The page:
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#51321 - 08/01/17 03:27 PM August lightning- advice for noobs?
retarded Offline


Registered: 06/01/17
Posts: 19
Loc: SanFranfreako Bay Area
So 5 yrs back when I did the day hike in end-Jun, I reached the top around 2 or 3 in the afternoon and the sky was clear.

It seems that during August, that "late" at the top is risky due to lightning? I know the obvious basics of what to do when static/lightning and dark clouds are seen, but how does one know if clouds forming in the afternoon are benign?

For example, how to know if "typical" afternoon clouds are a hazard?


Edited by retarded (08/01/17 03:28 PM)

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#51322 - 08/01/17 03:53 PM Re: August lightning- advice for noobs? [Re: retarded]
Bob West Offline


Registered: 11/13/09
Posts: 780
Loc: Bishop, CA, USA
Always check the weather forecast. If, for example, the forecast for the Eastern Sierra says "20% chance of thunderstorms", it is a good indication that lightning storms could occur on Mt. Whitney. The past several weeks have been like that over here in the Owens Valley area and thunderstorms have happened. The summit ridge and summit of Whitney are bad places to be in a thunderstorm.

Very large puffy clouds are good indicators of storm potential, and sometimes they can develop rapidly, over a couple of hours. Most mountain thunderstorms begin to occur in the afternoon and may continue into the night.

If your hair starts standing up or metal objects on you start to sparkle, run like hell off the mountain; you are about to be a target.


Edited by Bob West (08/01/17 03:56 PM)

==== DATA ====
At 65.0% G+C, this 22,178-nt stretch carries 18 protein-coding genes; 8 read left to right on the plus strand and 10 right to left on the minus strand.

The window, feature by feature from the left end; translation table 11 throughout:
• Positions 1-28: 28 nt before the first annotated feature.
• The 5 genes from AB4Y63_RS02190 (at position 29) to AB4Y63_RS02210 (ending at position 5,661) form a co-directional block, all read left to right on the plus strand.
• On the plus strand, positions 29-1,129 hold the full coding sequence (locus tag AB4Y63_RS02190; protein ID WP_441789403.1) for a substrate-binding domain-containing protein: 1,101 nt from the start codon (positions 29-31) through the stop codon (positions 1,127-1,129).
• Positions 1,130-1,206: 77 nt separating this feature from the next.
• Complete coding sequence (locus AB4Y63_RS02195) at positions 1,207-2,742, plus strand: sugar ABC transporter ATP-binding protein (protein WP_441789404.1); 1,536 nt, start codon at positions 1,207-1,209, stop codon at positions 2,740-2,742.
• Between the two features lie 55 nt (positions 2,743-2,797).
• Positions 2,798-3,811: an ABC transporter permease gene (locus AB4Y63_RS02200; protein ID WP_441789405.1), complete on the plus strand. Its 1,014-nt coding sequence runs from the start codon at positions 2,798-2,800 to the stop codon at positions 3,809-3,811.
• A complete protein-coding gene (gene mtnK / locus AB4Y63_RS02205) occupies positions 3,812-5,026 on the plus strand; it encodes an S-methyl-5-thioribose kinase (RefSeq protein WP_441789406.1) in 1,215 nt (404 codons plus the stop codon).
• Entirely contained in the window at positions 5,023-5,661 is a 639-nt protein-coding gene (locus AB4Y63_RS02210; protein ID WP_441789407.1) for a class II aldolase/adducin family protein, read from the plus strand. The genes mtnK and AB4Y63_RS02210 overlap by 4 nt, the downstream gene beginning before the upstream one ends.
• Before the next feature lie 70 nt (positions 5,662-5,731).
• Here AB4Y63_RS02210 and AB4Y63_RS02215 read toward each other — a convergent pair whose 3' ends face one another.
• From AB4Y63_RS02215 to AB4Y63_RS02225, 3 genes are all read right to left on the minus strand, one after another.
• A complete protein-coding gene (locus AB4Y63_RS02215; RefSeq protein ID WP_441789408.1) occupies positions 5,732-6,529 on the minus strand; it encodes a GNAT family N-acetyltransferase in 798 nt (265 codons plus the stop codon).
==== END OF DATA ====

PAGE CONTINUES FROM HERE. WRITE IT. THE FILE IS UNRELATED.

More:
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#51323 - 08/01/17 04:32 PM Re: August lightning- advice for noobs? [Re: Bob West]
retarded Offline


Registered: 06/01/17
Posts: 19
Loc: SanFranfreako Bay Area
Originally Posted By: Bob West

If your hair starts standing up or metal objects on you start to sparkle


Sparkle...LOL!

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#51328 - 08/01/17 07:45 PM Re: August lightning- advice for noobs? [Re: retarded]
Bob West Offline


Registered: 11/13/09
Posts: 780
Loc: Bishop, CA, USA
Yes. I've seen my ice-axe and carabiners sparkle due to the build up of the static charge under a thunder cloud. Once, for example, it happened while descending Red Slate Mountain, and my hair standing up also. My partners and I ran down the scree slope until we were in a safer area. As we ran, lightning was striking the summit of Red Slate where we had been standing just a few minutes before.

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#51384 - 08/03/17 06:42 PM Re: August lightning- advice for noobs? [Re: Bob West]
Bobby49 Offline


Registered: 07/04/17
Posts: 41
Loc: California
I had a static discharge go off under my parka hood one time. Immediately I laid down as flat as I could.

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#51390 - 08/03/17 11:06 PM Re: August lightning- advice for noobs? [Re: Bobby49]
kikoaco Offline


Registered: 07/22/17
Posts: 13
Loc: California
For the record, I think you're supposed to crouch down and not lay flat. Laying flat provides more surface area for the current to potentially travel through. If you crouch down with only your feet touching the ground, there is a possibility the current will only travel up one leg and down the other instead of throughout your entire body.

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#51393 - 08/04/17 07:26 AM Re: August lightning- advice for noobs? [Re: retarded]
RichardK Offline


Registered: 11/06/09
Posts: 82
Loc: East Coast Florida
Read the weather forecast daily. Go to www.weather.gov and ask for Lone Pine, CA. Down in the bottom left corner of the Lone Pine forecast page, click Forecast Discussion. It's worth reading. Here is todays:

Quote:
.SYNOPSIS...Monsoonal moisture will be on the decrease starting
today, which will bring a downward trend in thunderstorm activity
starting today. Heavy rain threat still exists for this afternoon,
mainly over the Great Basin, then should be less of the a threat by
the weekend. Showers and thunderstorm chances should be limited to
the higher terrain by Sunday. Dry and sunnier weather should settle
in by the middle of next week a ridge of high pressure builds into
the Southwestern US. Temperatures will be return to near normal by
the beginning of next week.


Also, thunderstorms tend to be afternoon events. Start early enough to leave the summit by noon or sooner.

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